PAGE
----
I would say that as a general rule, though an external event may trigger it, this inceptive state or story-beginning phase does not come from anywhere outside the mind that can be pointed to; it arises in the mind, from psychic contents that have become unavailable to the conscious mind, inner or outer experience that has been, in Gary Snyder’s lovely phrase, composted. I don’t believe that a writer ‘gets’ (takes into the head) an ‘idea’ (some sort of mental object) ‘from’ somewhere, and then turns it into words and writes them on paper. At least in my experience, it doesn’t work that way. The stuff has to be transformed into oneself, it has to be composted, before it can grow a story.” – Ursula K. Le Guin

The Archmage of Roke couldn’t have said it better.

© F.T. McKinstry 2014. All Rights Reserved.

The Cat Thwarter

Oona in the Apple Tree

Oona in the Apple Tree

Ahh…cats. A writer’s best friend. Splendid traits aside, it’s always best to remember that cats are, at the end of the day, predators capable of wicked things indeed. I live in the woods; I have three cats that are prodigious hunters and one that can climb thirty feet into a tree without catching a breath. There is nothing romantic about this, even to a seasoned cat lady. I’ll spare you the horror stories.


River the Tree Climber

This spring, a robin built a nest in a beech tree by the house. It’s a beautiful thing. From the windows we can hear the chicks twittering and rustling around in the nest. As they’re being fed, they make a lovely, hopeful sound rich with the sort of high-pitched frequencies to which cats are particularly sensitive. In this picture you can see one of the chicks at the top of the nest. It was difficult to get a good shot without doing something obnoxious involving a ladder. I didn’t go there. The adult robins yelled at me from the trees as it was.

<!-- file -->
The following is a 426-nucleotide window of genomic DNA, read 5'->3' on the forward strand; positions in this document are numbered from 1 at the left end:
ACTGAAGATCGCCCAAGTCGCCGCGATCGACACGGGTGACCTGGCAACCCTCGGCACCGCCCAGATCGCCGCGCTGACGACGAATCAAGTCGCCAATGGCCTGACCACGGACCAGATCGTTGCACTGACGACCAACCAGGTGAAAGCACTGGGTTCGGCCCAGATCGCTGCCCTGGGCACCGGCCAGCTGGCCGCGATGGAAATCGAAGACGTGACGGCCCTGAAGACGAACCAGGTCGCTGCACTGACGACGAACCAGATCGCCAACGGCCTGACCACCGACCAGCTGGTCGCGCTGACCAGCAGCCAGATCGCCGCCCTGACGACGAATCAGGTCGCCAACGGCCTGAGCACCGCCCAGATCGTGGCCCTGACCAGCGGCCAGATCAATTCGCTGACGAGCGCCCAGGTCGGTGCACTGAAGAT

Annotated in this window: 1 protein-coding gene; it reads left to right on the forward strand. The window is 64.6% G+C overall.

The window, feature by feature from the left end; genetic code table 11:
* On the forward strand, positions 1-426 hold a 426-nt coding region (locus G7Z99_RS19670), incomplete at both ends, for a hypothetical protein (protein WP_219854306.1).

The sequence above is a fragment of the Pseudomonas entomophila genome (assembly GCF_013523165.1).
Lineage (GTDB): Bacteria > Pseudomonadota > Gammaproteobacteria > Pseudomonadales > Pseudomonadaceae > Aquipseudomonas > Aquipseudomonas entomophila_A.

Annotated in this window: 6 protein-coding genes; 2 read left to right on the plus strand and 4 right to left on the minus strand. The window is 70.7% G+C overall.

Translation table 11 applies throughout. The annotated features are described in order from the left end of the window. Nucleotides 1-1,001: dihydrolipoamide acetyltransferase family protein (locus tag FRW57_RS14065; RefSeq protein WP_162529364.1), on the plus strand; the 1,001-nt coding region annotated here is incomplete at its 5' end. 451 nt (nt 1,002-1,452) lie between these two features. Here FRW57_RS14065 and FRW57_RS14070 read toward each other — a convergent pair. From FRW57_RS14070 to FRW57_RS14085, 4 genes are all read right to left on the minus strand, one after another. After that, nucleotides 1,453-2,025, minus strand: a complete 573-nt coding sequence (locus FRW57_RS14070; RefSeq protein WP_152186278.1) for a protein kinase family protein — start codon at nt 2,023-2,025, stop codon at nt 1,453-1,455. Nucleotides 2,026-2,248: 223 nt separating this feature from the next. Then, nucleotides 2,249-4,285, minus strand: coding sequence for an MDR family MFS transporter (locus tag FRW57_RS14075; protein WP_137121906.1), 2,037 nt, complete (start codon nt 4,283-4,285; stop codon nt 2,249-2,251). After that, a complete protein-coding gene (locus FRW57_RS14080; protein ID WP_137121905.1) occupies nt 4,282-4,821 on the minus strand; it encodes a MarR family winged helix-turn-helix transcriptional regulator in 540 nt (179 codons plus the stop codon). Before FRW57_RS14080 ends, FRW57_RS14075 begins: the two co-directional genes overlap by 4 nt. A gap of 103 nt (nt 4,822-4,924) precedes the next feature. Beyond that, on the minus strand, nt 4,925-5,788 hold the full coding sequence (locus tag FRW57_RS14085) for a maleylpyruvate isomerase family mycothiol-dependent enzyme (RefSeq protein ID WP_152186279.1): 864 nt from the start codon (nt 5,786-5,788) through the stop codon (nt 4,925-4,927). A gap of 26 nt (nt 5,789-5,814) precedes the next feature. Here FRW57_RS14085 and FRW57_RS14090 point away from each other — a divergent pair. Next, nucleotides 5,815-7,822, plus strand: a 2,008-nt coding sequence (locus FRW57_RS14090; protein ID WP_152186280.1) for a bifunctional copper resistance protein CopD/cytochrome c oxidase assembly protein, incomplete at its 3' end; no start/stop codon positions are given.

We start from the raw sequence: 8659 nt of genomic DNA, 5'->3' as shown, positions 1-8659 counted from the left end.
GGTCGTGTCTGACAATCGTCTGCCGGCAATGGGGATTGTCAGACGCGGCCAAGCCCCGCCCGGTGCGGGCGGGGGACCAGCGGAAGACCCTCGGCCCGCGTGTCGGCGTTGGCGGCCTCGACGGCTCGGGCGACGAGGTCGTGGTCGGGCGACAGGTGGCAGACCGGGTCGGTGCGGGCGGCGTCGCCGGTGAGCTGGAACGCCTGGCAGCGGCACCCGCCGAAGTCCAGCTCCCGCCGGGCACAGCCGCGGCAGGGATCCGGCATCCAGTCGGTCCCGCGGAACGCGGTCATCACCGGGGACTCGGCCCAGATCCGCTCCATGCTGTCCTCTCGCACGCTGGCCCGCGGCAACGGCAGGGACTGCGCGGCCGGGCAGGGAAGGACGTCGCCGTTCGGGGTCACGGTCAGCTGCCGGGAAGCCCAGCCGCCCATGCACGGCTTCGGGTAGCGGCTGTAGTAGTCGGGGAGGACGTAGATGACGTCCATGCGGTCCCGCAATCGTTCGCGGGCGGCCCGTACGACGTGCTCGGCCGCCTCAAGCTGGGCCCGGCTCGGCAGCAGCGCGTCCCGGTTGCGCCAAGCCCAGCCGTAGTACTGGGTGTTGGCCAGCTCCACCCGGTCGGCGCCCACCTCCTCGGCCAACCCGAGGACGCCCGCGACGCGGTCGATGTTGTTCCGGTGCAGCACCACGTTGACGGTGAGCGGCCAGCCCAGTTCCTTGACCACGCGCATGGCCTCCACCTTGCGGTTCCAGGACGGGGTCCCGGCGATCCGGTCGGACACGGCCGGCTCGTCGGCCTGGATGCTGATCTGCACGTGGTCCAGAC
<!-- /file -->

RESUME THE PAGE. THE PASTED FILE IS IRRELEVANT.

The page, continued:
Robin's Nest

Robin’s Nest in the Beech Tree

Hemlock and the Cat Thwarter

Hah! Thwarted.

Needless to say, these little beggars were in serious danger (again, speaking from experience, here) so we had to do something. An old tomato cage and a wire cutter did the trick. I have affectionately dubbed this the “Cat Thwarter.” (Yes I made that word up but it works: something that thwarts.) Here it is, with my cat Hemlock lurking in flagrante delicto nearby.

So far so good. Cats. Wicked creatures.

Little Tree, by F.T. McKinstry

More Cat Posts…

Yoga Crasher
Hemlock and Editing
Puss in Books

© F.T. McKinstry 2014. All Rights Reserved.

Old Mother Void

I found a little snakeskin in my woodpile yesterday. Well, what was left of it, anyway. A woodpile is a rough place—which, of course, is why the snake went there to perform its sacred ritual. Like a wild-eyed crone in a fairy tale, I gingerly gathered up the papery skin and put it in a safe place. You know, in case I need it some day.

The timing of this discovery is worth noting. In traditional animal lore, the snake is revered as a creature of transformation and rebirth, symbolized by the periodic shedding of its skin. A passage through the Dark Night, the Void, this process is part of all life, from the tiniest seed to the universe itself. In the wheel of the seasons it is honored as All Hallows Eve, when the veils to the Otherworld are thin and the living mingle with the dead. This is a time to acknowledge Old Mother Void and to make friends with creatures that tread the ‘tween paths without fear.

River Prowling, by F.T. McKinstry

The Old Mother has a tendency to cast a chill on the hearts of mortals. Hers is the prickle on one’s spine when wind whispers in the chimney; the cold, crushing tide of grief; the chasm a writer stares into while waiting for the words; or the visceral knowledge that it’s time to release something that no longer serves. And yet, while implacable, the Old Mother does have one’s best interests at heart. After all, the snake doesn’t fear as it slithers into a dark woodpile to shed its skin.

So I’ll keep my creepy little snakeskin, thank you, to remind me of that. Heh.

Ribbon Snake, by F.T. McKinstry

© F.T. McKinstry 2013. All Rights Reserved.